Saving up for a rainy day? Savings groups and resilience to flooding in Dar es Salaam, Tanzania

Alexandra Panman, Ian Madison, Nyambiri Kimacha, Jean-Benoit Falisse

Research output: Contribution to journalArticlepeer-review


This paper explores the role of savings groups in resilience to urban climate-related disasters. Savings groups are a rapidly growing phenomenon in Africa. They are decentralized, non-institutional groups that provide millions of people excluded from the formal banking sector with a trusted, accessible, and relatively simple source of microfinance. Yet there is little work on the impacts of savings groups on resilience to disasters. In this paper we use a combination of quantitative and qualitative evidence from Dar es Salaam (Tanzania), to shed new light on the role that savings groups play in helping households cope with climate-related shocks. Drawing on new data, we show that approximately one quarter of households have at least one member in a group, and that these households recover from flood events faster than those who do not. We further argue that the structure of savings groups allows for considerable group oversight, reducing the high costs of monitoring and sanctioning that often undermine cooperative engagement in urban areas. This makes the savings group model a uniquely flexible form of financing that is well adapted to helping households cope with shocks such as repeated flooding. In addition to this, we posit that they may provide a foundation for community initiatives focusing on preventative action.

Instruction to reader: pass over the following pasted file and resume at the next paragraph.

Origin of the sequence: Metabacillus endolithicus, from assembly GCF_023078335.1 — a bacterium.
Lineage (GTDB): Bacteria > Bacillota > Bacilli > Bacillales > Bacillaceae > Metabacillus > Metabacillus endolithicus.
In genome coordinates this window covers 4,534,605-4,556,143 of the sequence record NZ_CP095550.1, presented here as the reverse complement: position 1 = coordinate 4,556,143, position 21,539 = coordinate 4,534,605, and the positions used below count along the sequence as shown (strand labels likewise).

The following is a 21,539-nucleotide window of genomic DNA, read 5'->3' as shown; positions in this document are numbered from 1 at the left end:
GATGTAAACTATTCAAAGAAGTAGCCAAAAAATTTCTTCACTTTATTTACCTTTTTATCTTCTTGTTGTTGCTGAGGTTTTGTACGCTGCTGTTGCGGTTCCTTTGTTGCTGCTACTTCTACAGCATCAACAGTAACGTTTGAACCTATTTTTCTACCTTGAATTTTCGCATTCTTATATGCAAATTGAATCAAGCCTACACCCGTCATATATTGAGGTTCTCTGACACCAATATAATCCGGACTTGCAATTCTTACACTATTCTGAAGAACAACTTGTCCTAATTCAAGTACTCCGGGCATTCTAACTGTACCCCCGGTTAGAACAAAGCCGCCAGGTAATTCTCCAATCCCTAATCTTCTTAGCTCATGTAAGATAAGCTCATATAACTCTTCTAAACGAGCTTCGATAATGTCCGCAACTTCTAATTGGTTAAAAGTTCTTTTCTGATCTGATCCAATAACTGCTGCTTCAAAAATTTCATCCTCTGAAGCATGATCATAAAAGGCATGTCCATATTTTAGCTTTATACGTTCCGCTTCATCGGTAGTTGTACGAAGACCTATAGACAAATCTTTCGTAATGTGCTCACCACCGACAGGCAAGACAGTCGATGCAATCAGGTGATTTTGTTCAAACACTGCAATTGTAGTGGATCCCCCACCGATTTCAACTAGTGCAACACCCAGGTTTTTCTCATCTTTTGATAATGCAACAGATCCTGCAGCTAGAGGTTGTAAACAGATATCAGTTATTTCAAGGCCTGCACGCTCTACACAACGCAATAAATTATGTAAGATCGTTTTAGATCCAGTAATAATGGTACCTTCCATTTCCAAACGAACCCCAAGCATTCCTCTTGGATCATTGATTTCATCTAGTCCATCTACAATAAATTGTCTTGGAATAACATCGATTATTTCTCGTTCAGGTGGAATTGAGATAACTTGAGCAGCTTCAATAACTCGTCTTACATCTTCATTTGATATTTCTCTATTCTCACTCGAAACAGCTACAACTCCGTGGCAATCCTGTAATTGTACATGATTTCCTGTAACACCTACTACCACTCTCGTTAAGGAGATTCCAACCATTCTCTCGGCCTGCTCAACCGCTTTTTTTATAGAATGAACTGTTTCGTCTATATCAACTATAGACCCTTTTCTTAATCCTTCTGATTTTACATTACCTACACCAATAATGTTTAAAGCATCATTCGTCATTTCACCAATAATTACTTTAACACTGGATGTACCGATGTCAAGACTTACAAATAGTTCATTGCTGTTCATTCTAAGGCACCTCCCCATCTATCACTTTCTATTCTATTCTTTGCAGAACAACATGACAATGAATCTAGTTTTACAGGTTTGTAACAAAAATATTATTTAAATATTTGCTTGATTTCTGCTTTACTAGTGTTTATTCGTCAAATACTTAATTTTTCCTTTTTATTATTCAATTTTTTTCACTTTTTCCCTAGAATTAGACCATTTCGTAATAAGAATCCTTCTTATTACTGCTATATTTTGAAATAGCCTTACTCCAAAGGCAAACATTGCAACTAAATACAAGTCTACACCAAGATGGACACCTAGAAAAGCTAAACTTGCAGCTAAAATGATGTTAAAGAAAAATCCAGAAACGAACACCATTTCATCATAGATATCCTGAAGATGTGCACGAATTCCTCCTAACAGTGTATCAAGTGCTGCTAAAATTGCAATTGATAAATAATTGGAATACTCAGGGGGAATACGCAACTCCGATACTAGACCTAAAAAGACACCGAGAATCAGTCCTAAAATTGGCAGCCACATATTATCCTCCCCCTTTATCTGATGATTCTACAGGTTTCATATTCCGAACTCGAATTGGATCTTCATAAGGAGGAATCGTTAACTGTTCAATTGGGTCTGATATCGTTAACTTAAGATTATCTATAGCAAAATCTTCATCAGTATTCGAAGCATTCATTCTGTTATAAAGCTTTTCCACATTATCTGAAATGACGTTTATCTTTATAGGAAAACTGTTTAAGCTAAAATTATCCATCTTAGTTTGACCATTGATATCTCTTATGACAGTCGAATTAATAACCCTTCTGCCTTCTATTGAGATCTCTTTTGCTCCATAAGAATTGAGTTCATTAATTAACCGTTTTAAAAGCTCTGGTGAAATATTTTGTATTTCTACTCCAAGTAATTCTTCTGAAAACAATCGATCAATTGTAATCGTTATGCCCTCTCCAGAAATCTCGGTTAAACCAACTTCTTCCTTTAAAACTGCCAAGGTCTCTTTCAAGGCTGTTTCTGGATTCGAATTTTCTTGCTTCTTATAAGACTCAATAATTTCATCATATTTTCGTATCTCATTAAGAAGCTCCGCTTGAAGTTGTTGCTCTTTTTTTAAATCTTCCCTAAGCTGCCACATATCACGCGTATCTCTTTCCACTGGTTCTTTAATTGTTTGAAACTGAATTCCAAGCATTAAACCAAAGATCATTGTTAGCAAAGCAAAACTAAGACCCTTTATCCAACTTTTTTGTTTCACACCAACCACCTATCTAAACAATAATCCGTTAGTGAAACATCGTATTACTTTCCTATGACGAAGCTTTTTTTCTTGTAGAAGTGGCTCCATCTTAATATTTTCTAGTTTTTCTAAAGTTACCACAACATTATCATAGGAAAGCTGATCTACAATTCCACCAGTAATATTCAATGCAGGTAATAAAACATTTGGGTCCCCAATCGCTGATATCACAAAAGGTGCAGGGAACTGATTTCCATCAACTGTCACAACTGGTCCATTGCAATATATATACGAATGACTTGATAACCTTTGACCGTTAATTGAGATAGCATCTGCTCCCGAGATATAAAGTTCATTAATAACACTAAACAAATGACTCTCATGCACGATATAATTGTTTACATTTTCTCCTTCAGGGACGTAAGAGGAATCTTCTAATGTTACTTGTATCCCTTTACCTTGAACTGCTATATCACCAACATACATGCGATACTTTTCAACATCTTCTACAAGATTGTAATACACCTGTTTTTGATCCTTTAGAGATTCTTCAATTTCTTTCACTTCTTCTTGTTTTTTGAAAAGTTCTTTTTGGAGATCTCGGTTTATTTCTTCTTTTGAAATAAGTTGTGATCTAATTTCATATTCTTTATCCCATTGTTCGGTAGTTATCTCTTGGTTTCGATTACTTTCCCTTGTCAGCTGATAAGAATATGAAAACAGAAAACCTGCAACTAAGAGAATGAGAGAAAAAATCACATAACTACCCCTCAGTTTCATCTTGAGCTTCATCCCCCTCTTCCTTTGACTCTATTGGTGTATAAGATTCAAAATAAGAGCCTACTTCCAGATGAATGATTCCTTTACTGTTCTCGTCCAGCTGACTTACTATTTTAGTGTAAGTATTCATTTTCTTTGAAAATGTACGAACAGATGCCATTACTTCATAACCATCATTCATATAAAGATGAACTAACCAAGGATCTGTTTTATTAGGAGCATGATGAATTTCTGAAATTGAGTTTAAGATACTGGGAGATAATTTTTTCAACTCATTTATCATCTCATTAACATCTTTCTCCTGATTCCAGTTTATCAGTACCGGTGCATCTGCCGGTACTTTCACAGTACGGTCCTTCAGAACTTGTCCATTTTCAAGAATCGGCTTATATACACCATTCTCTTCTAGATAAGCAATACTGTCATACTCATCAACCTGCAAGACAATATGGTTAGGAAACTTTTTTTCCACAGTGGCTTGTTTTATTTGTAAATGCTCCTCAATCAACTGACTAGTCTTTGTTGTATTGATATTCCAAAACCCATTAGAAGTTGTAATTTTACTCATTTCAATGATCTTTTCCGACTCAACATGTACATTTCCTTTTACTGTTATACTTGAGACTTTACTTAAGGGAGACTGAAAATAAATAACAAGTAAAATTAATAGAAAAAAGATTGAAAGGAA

Original languageEnglish
JournalUrban Forum
Early online date29 Apr 2021
Publication statusE-pub ahead of print - 29 Apr 2021


  • savings groups
  • floods
  • Dar es Salaam
  • resilience
  • recovery financing
  • disaster prevention

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